“It turns out there is so much leakage of data when patients are going all over the place,” said Dr. Pranav Kothari, founder of Renaissance Health, a developer of innovative health care models that OHLC hired to support this work. “These utilization reports help identify when people receive care that we might not know about otherwise. It helps defragment care in a way that is useful for the patient.”
Dr. Kothari pointed to one example of conducting a similar review of data in one community. It uncovered a disproportionate number of ambulatory/ ED visits during certain times of day, particularly during the hours of 3 p.m. to 5 p.m.
“We found out that simultaneously the primary care practices were under pressure to contain costs,” Dr. Kothari said. “Situations that might result in overtime spending would often result in the patient being sent to an ED, even though they might be able to be seen in an outpatient setting if extended access was an option.”
The reports brought a new recognition of how frontline staff at primary care facilities respond in such situations. The utilization reports helped drive an effort to formally extend hours and rethink the implications of ED referrals to avoid overtime spending.
Medical groups, nurses, and staff are eager to know how they are doing with their patients, but ability varies greatly in evaluating and acting on data provided in utilization reports. Producing utilization reports from claims that are easily understood and actionable by clinical staff can be challenging. By soliciting feedback from users, organizers can institute modifications based on the first reports. Additionally, Quality Corp worked diligently to ensure the data are presented in a user-friendly way and
provided training to maximize the use of the reports.
“The real fundamental value of reports is finding out about utilization opportunities you didn’t know about before,” said Dr. Kothari. “It’s not necessarily revealing a gap in care, but a missed opportunity to know something or to take action, like who had a hospitalization I didn’t know about? Who is not filling all of their prescriptions? A month could be missed. It’s important because you can talk to the patient about it or do something to improve.”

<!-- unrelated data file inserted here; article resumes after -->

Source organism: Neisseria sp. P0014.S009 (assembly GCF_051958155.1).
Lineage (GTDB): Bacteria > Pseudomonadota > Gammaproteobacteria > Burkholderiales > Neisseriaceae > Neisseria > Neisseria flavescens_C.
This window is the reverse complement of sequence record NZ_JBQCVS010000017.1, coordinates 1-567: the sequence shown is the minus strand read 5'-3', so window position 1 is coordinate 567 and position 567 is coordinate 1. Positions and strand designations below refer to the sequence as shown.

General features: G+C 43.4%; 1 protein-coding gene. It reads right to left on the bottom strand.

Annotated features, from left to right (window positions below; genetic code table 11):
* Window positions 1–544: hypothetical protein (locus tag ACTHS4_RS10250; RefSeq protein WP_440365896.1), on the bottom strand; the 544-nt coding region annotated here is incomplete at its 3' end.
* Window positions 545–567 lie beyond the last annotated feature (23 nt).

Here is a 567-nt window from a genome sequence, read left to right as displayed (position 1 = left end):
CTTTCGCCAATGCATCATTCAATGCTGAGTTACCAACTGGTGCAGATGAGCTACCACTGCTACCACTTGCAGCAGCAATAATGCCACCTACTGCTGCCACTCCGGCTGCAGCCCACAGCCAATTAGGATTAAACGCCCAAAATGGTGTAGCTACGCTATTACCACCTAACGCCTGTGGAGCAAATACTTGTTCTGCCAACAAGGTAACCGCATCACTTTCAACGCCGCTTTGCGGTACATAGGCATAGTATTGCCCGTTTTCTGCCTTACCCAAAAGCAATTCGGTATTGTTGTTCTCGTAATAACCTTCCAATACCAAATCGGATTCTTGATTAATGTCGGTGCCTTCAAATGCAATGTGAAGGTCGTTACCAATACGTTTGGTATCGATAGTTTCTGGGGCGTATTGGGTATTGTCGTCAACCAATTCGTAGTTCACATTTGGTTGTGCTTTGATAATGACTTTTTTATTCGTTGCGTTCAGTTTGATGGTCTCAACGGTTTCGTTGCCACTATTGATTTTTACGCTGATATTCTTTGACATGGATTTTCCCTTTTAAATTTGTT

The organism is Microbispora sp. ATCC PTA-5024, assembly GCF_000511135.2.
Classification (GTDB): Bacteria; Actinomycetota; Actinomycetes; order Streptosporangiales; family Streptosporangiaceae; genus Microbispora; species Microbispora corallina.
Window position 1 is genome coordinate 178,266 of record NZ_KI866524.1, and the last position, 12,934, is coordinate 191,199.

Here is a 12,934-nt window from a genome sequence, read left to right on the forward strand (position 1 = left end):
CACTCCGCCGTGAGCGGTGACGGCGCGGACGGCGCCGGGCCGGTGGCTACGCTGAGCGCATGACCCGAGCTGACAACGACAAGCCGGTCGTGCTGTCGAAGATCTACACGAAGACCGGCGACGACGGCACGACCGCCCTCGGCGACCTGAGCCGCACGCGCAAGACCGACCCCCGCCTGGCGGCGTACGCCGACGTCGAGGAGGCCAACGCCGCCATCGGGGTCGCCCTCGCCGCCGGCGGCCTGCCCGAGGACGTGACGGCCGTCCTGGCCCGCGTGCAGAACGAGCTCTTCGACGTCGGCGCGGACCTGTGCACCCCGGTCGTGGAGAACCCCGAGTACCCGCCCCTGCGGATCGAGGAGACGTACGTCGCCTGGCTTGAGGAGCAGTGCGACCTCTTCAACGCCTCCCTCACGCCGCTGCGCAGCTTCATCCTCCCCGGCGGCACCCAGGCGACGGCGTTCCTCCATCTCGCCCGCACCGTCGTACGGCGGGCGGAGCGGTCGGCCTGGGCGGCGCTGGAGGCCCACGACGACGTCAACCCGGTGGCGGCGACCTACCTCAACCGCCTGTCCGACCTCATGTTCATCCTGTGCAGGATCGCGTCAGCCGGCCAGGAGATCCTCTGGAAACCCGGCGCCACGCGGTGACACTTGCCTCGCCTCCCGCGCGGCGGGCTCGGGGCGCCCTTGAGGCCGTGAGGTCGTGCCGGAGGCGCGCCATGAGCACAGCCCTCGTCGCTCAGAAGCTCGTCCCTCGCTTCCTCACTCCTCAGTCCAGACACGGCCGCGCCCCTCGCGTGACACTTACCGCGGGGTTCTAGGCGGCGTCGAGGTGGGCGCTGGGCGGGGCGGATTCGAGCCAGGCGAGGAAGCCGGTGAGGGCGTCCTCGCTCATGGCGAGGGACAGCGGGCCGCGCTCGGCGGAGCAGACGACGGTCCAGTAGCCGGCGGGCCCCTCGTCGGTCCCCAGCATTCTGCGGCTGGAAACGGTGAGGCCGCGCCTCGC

The added responsibility of tracking enrolled patients on a monthly basis has been tough for medical groups, project managers say. But there is now a unified understanding of its necessity and value for timely, accurate reports and per-member-per-month payments.
When initiatives such as the HVPCCM have an evaluation component at the end of the project, too much time passes without feedback to the clinic staff and payers about care delivered. The OHLC/Quality Corp utilization reports provide timely snapshots of how patient care and services used are changing over time, both at the patient level and across settings of care.
While more detailed evaluation of the entire two-year demonstration project is under way, early indicators point to a positive impact on quality and efficiency. The organizations involved expect to see a reduction in ED visits and hospitalizations, and project managers say there is a strong foundation on which to achieve a broader impact.
In fact, the Pacific Business Group on Health in California is looking at the project as a way to better serve their intensive high-risk patients. And, there is a coalition of large employers in Washington State—including the state and two county governments—that are exploring ways to replicate the effort.
“Getting the health delivery system to change is a huge mountain to climb,” said Steve Hill, director of the Washington State Department of Retirement Systems. “I think there is great potential, and the state is one of the big players. This makes intuitive sense, and it has huge potential, particularly if we direct incentives toward systems integration and care coordination.”